Health Services Research & Development

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Medicare Could Learn a Thing or Two from VA

June 15, 2017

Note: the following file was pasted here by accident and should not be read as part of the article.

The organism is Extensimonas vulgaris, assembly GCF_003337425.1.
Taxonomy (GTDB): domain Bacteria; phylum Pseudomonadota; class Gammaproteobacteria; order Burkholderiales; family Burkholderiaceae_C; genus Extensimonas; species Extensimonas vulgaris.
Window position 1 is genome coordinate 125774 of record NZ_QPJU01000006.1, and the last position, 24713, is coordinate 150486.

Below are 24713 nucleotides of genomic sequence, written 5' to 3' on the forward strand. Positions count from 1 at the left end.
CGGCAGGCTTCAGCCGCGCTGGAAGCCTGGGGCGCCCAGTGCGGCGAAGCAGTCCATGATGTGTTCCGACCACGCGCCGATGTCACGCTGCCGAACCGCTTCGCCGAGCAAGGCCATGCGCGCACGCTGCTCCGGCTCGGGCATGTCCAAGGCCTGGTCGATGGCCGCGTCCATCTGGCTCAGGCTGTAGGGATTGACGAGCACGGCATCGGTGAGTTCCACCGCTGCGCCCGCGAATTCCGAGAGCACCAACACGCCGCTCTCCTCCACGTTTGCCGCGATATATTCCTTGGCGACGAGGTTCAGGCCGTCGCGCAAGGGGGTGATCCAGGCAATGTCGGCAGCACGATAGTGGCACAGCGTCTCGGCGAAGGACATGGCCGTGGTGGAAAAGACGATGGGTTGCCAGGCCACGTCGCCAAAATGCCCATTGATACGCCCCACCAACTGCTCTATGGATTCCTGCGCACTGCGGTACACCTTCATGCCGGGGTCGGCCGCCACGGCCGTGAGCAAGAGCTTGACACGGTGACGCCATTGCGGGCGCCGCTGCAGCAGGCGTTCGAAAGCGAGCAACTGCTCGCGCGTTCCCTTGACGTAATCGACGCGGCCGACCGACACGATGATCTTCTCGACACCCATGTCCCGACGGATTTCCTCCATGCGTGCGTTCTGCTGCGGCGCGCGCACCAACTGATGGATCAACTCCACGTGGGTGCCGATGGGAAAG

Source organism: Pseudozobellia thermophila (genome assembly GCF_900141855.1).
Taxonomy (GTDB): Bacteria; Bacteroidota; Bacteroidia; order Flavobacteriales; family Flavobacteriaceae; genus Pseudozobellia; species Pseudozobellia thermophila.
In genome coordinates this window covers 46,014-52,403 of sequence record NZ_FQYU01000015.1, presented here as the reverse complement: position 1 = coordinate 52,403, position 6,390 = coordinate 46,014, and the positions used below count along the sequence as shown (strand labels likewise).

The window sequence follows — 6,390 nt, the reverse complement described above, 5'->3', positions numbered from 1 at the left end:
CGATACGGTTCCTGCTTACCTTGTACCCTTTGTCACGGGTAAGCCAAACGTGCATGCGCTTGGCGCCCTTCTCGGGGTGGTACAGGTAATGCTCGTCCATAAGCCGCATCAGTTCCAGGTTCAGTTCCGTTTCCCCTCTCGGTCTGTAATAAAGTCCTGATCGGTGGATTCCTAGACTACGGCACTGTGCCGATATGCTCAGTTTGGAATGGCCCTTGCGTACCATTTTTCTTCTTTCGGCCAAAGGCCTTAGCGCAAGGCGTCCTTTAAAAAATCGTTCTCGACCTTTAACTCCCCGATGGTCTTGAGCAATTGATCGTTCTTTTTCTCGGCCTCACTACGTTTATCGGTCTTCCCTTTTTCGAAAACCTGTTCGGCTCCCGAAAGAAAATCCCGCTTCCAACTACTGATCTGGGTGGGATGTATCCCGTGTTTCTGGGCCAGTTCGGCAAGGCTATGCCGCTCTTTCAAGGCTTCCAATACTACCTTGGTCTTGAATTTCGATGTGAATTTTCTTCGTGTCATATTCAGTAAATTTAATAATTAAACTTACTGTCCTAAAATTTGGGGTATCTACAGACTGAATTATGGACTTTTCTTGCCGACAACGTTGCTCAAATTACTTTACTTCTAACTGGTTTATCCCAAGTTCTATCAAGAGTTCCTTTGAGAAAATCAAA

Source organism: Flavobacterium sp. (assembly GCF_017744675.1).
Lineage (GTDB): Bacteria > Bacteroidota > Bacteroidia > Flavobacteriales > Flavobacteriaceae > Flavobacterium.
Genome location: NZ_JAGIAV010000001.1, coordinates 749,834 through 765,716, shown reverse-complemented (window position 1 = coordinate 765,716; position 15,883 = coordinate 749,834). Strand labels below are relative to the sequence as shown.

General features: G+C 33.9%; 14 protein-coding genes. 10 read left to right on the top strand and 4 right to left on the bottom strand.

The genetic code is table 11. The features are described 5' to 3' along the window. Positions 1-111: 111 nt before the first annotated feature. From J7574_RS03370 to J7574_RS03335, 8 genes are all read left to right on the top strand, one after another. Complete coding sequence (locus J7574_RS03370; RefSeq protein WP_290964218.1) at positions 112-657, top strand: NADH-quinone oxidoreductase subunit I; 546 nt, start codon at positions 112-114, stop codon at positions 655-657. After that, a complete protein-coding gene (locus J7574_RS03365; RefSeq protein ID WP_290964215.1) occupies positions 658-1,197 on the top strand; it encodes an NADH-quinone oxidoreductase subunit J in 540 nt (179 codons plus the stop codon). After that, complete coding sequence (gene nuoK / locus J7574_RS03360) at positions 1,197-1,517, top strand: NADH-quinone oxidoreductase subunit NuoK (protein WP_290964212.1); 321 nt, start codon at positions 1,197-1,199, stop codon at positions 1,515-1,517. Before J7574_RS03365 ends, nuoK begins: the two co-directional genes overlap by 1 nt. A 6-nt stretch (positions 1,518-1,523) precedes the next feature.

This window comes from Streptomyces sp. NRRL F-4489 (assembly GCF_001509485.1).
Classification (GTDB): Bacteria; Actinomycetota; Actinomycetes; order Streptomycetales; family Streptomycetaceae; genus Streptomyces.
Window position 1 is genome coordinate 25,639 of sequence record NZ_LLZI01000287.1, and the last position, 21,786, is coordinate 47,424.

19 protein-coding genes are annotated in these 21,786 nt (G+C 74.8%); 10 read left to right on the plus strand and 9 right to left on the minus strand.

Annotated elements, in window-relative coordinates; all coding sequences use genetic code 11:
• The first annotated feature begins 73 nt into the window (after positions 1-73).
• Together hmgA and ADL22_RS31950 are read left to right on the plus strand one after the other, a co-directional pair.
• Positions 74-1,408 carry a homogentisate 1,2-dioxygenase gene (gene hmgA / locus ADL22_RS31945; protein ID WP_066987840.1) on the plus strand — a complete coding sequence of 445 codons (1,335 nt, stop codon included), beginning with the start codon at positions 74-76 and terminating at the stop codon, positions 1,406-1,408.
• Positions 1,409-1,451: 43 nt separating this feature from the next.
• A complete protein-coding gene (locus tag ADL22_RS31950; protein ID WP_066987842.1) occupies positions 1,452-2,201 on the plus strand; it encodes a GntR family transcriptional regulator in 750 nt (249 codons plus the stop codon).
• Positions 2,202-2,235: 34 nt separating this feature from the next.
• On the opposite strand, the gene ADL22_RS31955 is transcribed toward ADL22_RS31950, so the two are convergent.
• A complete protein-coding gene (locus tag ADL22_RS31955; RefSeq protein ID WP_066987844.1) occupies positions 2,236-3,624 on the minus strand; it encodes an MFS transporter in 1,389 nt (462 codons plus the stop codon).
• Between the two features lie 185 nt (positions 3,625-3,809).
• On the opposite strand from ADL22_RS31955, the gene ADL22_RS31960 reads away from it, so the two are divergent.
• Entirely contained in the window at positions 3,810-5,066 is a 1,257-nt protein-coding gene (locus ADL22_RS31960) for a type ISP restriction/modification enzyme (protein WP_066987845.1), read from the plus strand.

Walid Gellad, MD, MPH,an investigator with HSR&D's Center for Health Equity Research & Promotion (CHERP), and Director for the Center for Pharmaceutical Policy and Prescribing at the University of Pittsburgh, authored an article in The Wall Street Journal (June 14, 2017) on how Medicare might benefit by following VA's lead in lowering the cost of prescription drugs. President Trump and 80% of the general public, according to some polls, agree that Medicare should negotiate lower drug prices; however, these negotiations would work only if there were some limitations on the drugs available to patients. To gain insight into this strategy, Dr. Gellad suggests looking to the VA healthcare system, which maintains a well-respected and highly functioning national formulary. Drugs not on the formulary are available, but reserved for when the formulary drug is inappropriate or ineffective. The VA formulary ensures high-quality prescribing while lowering costs for both patients and taxpayers. Veterans with Hepatitis C virus (HCV), for instance, pay an out-of-pocket maximum of $33 for a full course of Harvoni (prevents HCV from multiplying in the body) compared with around $6,000 for patients using Medicare Part D. This is just one example of how a well-functioning formulary lets Veterans get the medications they need with low copayments. A national formulary is compatible with high-quality, efficient and safe healthcare, as demonstrated by independent analyses comparing VA with the private sector. In addition, a national formulary could save the country billions on its prescription bill, and VA could serve as a model.